County Emergency Plans
The HMP will help our communities to prevent significant property damage and loss of life in the event of a disaster. The HMP is required by the Federal Emergency Management Agency (FEMA) every five years for our community to be eligible for certain types of grant funding. You can visit this page for project updates and ways that community members can influence plan development.
The goal of the project is to save lives, property, and natural resources by reducing the vulnerability of Yakima County to disaster events. During this planning project, local leaders and community members will identify risks, assess capabilities, and formulate a strategy to reduce our community’s disaster vulnerability.
Public and stakeholder participation and feedback are vital parts of the hazard mitigation planning process. Please check back regularly for information on upcoming opportunities to engage in the planning process. If you would like to get in touch with the project team, please use the following contact information.
To review the current Yakima County Multi-Jurisdictional Hazard Mitigation Plan click here
Every year, natural hazards like wildfires, flooding, and drought cause property damage, loss of life, economic hardship, and other threats to our community’s public safety. In 2021 alone, there were 21 events across the United States that caused more than one billion dollars in damages.
Our communities must address the response to these disasters – saving lives and property, and the recovery from disasters – repairing damages and making our community whole again.
Before a disaster strikes, we can also work to mitigate potential damages and loss of life. This is the goal of the hazard mitigation plan.
Hazard mitigation is any sustainable action to reduce or eliminate long-term risk to human life and property from hazards. Mitigation breaks the cycle of disaster damage, reconstruction, and repeated damage.
Hazard mitigation projects are the ways we can lessen the impact of future disasters on our community. They are the things we can do in the short term to be more protected in the future. Mitigation is a cost-effective way to reduce the risk of loss and help make communities in Yakima County more resilient. FEMA estimates that for every dollar invested in mitigation, we save six dollars in future costs during response and recovery from a disaster.
What is a Hazard Mitigation Plan?
A hazard mitigation plan is developed BEFORE a disaster strikes. Hazard mitigation planning has a wide range of benefits for our community. A well-organized plan will help us to document the hazards we face, the likelihood they will occur, and our community’s vulnerability to the effects of the hazards. It also lays out clear, community-informed goals and actions required for minimizing future loss of life, injury, property damage, and economic disruption.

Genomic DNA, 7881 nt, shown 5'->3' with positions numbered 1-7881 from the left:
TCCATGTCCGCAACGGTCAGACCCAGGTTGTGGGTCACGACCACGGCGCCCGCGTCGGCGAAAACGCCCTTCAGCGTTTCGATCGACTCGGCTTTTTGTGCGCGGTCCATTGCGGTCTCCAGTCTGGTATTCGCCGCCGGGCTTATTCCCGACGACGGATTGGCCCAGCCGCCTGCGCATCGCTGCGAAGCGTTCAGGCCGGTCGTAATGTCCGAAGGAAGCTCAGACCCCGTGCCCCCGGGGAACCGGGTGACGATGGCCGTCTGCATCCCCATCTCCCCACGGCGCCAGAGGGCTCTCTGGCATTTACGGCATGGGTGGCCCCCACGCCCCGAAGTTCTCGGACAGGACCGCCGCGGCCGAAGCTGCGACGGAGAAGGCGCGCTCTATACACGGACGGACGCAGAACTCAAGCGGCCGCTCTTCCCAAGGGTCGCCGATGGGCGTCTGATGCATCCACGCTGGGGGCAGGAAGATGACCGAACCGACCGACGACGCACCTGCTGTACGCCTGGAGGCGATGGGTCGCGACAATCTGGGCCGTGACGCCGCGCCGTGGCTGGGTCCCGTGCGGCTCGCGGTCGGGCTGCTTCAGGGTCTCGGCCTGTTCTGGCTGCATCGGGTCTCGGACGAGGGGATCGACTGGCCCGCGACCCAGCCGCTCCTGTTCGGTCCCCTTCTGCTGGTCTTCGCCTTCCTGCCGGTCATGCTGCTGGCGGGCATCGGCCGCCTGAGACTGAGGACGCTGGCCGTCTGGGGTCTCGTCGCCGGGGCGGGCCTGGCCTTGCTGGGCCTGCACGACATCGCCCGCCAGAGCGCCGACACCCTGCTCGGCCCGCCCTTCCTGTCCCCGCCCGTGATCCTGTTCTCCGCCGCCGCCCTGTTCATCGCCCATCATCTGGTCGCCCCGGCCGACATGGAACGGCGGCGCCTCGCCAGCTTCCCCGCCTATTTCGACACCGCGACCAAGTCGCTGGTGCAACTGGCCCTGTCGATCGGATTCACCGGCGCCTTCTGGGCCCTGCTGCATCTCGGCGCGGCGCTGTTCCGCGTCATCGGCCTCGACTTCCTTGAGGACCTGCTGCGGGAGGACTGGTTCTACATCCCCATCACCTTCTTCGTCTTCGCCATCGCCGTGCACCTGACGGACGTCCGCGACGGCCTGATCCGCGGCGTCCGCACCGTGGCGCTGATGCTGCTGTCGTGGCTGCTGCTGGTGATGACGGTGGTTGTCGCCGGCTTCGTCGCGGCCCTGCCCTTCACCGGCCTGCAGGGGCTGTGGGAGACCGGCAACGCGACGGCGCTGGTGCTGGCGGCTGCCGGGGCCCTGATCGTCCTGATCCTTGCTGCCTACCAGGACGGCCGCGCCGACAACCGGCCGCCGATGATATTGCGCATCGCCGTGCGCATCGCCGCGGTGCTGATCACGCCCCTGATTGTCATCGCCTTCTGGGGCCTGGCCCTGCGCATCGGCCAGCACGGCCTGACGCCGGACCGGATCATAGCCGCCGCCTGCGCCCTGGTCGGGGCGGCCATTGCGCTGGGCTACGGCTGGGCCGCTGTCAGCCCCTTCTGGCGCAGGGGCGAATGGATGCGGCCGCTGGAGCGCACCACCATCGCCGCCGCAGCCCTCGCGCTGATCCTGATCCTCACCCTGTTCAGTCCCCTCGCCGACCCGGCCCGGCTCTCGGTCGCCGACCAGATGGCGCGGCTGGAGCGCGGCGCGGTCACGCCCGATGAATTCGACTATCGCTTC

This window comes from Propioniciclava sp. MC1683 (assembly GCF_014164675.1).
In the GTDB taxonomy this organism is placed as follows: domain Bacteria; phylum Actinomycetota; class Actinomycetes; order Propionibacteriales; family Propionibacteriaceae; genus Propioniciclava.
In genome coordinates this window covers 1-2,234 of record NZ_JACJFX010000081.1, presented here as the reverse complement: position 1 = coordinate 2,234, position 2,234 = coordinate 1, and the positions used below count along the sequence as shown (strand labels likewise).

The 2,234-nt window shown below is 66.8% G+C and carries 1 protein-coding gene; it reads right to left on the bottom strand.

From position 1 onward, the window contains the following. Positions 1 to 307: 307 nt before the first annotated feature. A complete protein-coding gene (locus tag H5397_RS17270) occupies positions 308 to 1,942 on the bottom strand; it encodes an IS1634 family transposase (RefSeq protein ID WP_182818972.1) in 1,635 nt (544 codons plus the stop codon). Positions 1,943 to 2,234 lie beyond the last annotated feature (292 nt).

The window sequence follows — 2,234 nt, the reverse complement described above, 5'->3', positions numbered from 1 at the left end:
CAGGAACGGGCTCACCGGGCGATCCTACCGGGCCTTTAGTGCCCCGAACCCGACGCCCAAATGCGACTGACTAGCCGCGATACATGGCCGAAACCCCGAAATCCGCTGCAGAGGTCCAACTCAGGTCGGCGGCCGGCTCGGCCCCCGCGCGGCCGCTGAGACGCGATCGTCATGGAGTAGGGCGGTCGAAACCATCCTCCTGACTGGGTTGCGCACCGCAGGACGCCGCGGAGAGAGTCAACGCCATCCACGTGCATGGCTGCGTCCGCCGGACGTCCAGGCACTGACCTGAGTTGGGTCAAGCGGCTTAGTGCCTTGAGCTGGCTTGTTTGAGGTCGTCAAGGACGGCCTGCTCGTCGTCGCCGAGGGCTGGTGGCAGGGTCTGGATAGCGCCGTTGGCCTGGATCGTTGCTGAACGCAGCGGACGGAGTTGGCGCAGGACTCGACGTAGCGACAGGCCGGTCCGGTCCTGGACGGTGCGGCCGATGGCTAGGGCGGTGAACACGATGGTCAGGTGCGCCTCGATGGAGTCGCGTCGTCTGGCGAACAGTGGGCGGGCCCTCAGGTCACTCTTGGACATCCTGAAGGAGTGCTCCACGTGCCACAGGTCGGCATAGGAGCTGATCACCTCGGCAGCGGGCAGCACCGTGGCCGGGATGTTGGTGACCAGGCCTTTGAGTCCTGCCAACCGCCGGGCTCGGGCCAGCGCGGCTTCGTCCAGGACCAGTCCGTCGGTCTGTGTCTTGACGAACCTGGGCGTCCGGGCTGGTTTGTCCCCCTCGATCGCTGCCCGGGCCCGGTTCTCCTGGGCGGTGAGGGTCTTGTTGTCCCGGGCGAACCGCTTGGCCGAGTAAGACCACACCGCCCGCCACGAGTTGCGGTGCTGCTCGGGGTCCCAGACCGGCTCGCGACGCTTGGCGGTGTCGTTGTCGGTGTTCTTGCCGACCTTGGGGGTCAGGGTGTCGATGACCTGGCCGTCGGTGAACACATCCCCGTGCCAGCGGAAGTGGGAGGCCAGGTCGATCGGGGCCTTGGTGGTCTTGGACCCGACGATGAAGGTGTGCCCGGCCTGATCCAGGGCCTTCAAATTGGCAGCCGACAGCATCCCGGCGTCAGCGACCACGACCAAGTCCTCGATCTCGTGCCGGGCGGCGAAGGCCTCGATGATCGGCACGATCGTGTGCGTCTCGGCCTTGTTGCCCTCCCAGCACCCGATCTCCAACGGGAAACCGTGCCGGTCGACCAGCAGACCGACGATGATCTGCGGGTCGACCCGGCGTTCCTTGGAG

The hazard mitigation plan will help to:
- Protect human life and prevent damage or loss of property.
- Ensure continuity of government services and local business.
- Promote inter-agency coordination and response.
- Increase public awareness and preparedness about hazards within the community.
- Develop more sustainable and disaster-resistant communities.
- Maintain compliance with Federal regulations and requirements for continued eligibility for mitigation grant funding. Plans must be updated and approved by FEMA every 5 years.
Under the federal Disaster Mitigation Act of 2000 (DMA 2000), communities that do not have a FEMA approved hazard mitigation plan in place are no longer eligible for FEMA project grants under long standing programs such as the Flood Mitigation Assistance Program (FMA), Hazard Mitigation Grant Program (HMGP) and the Building Resilience Infrastructure and Communities (BRIC).
In Washington State, emergency management offices have numerous emergency plans. Our two most overarching plans are the Comprehensive Emergency Management Plan (CEMP) and the Natural Hazard Mitigation Plan (HMP).
Comprehensive Emergency Management Plan (CEMP)
A comprehensive emergency management plan is a basic plan with elements that address all natural and man-made disasters to which a political subdivision is vulnerable. The comprehensive emergency management plan specifies the purpose, organization, core capabilities, and responsibilities of the various agencies involved in disaster response and recovery. These responsibilities are broken down into what is referred to as ESFs (Emergency Support Functions).
Emergency response and coordination are strongly dependent on a common understanding of roles and responsibilities, as well as pre-established relationships. The revision/update is an ongoing process that provides an opportunity to engage with each other,
1) to gain a better understanding of what to expect from one another, and
2) to build improved working relationships with those who you may engage closely with during an incident.
Regardless of jurisdiction or organization, this process is a time to revisit expectations and legal responsibilities. If you are a city or town representative participating, this is a time to improve your understanding of how the county anticipates response to improve your own plans, as well as gain awareness of resource gaps needed to fill in your own jurisdiction.
The Washington State Military Department, Emergency Management Division (WEMD) Director Robert Ezelle congratulated Yakima County and Yakima Valley Emergency Management ’on this significant endeavor’ of the CEMP Revision in a letter dated September 18, 2019.